Compromised Autonomy, and Asian Autonomy: Commentaries on Glock & Goldim, and Dena Hsin-Chen Hsin

- Frank J. Leavitt, Ph.D.
Chairman, The Centre for International Bioethics
Faculty of Health Sciences
Ben Gurion University of the Negev, Beer Sheva, Israel
Fax: + 972-8-6477633
E-mail: yeruham@bgumail.bgu.ac.il
Eubios Journal of Asian and International Bioethics 13 (2003), 8.


Glock and Goldim, in this issue (Informed consent in Gerontology) raise an important question which should have been raised years ago. Ever since autonomy became a dogma of biomedical ethics, it has been assumed by too many people that it is a very simple matter to obtain from patients "informed consent" for treatment or research. But in order for consent to be free and informed, the patient has to be in a calm and lucid mental state, and has to understand rather clearly what one is assenting to. This might be more of an exception than the rule. Glock and Goldim discovered deficiencies in the ability of geriatric patients to understand what they are assenting to. But the same question arises in many other branches of medicine. How many psychiatric patients can understand a research protocol? What about pediatric studies? Perhaps an older child can be just as capable as an adult of understanding. But when it comes to small children and infants, there can be no genuine informed consent. Allowing the parents as "surrogates" is simply a fiction. Parents have the right to consent to treatment of their children when it is to the child's clear medical benefit. But if it is only for research, what right have the parents to volunteer their children? A child is not the personal property of the parents, like a motorcar or bicycle. Similar questions can be raised in obstetrics. Women are asked to sign informed consent forms (intended more to protect the hospital in case of error, than to ensure the "autonomy" of the patient) for an epidural injection during childbirth. In many cases it is the woman's first delivery, she is frightened, and in pain. Can such a signature count as evidence of free, informed consent? A woman should be explained the alternative methods of dealing with pain in childbirth (epidural, LaMaze, meditation, Yoga, etc.) shortly after a positive pregnancy test. Then she will have plenty of time to read books, take courses, and prepare for the situation if she wishes. If she, after all that, still insists on epidural, it is her right to do so, and her consent will be informed. But this is often not the case.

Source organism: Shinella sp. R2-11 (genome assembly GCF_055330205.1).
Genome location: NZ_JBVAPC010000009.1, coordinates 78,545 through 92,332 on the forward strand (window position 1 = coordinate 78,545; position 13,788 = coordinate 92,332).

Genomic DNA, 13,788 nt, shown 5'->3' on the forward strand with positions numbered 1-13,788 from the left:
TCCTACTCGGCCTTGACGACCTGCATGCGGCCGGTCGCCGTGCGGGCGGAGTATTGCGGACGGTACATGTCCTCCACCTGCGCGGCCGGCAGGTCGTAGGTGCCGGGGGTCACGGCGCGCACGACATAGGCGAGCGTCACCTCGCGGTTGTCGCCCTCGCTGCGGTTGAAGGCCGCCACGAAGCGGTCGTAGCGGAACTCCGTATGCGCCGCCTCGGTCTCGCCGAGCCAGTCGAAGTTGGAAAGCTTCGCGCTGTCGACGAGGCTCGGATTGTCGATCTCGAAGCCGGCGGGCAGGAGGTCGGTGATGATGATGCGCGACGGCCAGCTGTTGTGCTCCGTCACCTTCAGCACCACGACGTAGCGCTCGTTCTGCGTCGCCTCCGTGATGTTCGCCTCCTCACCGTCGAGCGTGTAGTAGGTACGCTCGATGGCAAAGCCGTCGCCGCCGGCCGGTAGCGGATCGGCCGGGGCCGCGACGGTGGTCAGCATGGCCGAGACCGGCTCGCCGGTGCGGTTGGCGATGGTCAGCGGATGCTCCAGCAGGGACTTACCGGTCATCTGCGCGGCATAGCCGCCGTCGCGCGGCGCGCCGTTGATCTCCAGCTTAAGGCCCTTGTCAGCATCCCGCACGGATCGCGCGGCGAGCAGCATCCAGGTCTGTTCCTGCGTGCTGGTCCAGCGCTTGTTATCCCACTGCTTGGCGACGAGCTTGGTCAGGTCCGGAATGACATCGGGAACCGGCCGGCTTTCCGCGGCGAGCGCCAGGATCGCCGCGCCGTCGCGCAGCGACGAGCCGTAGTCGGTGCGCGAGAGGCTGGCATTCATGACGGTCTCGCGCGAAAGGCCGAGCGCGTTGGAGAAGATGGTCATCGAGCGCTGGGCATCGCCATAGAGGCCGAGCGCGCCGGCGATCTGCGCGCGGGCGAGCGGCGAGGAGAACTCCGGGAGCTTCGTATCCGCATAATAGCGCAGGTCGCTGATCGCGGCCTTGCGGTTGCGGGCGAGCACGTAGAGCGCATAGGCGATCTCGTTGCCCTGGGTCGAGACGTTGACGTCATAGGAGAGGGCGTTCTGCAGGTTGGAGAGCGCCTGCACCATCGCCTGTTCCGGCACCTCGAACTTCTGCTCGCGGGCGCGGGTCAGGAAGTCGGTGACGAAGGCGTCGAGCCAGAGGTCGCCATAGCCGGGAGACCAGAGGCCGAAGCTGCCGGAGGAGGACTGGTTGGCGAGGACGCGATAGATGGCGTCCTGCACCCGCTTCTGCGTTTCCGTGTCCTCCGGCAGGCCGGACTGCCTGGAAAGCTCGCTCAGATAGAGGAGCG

In the last issue, Dena Hsin-Chen Hsin (The language barrier cripples Asian bioethics. EJAIB (2002) 12:211) wrote about the difficulties of Asian bioethicists, who have to communicate in English at international conferences. I still have a more optimistic attitude. With all due respect, I don't think she should have let Darryl, a Cambridge graduate, check the English of her paper. She should have published it as is, full of Asian idioms. She might even have put in some transliterated Chinese words. International English is a changing, developing language. There are no laws which require anybody to speak or write English like they do in such economically, politically and militarily powerful, but no longer very culturally significant places as Britain and North America. We Jews have always spoken English as we please, and such words as kosher, chutzpah, shalom, Shabbat, etc, are recognized today in the Oxford English Dictionary. Other Asians, starting with Asian bioethicists, can intensify the Asian conquest of English, freely adding Asian words and idiom. With optimistic patience, we can turn International English into a language which we can comfortably speak at Asian Bioethics conferences, even though it will be quite unrecognizable to the Queen of Britain.


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